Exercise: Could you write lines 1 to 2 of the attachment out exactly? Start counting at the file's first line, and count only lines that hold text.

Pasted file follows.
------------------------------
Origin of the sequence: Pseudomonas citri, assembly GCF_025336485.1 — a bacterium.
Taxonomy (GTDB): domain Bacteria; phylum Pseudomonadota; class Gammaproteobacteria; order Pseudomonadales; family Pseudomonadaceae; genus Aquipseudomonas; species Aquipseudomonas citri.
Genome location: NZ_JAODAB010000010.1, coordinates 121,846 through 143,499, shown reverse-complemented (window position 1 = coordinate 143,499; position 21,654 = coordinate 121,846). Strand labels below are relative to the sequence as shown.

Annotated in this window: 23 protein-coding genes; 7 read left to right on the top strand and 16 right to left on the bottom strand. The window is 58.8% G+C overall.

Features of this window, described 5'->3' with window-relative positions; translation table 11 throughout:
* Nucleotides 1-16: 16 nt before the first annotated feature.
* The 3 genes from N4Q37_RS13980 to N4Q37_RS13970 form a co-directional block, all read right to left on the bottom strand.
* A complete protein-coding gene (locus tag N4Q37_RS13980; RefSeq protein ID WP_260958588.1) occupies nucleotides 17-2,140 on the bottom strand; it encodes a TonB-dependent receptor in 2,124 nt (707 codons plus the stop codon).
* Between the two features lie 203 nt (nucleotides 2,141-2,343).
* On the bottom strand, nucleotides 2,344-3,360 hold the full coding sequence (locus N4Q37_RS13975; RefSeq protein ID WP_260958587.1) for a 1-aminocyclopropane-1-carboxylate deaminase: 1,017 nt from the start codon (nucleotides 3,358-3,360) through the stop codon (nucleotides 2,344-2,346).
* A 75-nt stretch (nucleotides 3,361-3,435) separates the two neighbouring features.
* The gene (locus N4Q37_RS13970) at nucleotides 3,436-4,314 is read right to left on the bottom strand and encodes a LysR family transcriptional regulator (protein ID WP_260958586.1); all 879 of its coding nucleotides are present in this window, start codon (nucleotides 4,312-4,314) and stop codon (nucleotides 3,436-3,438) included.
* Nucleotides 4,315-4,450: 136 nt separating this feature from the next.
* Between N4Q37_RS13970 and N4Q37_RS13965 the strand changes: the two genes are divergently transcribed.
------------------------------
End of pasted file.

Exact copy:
Origin of the sequence: Pseudomonas citri, assembly GCF_025336485.1 — a bacterium.
Taxonomy (GTDB): domain Bacteria; phylum Pseudomonadota; class Gammaproteobacteria; order Pseudomonadales; family Pseudomonadaceae; genus Aquipseudomonas; species Aquipseudomonas citri.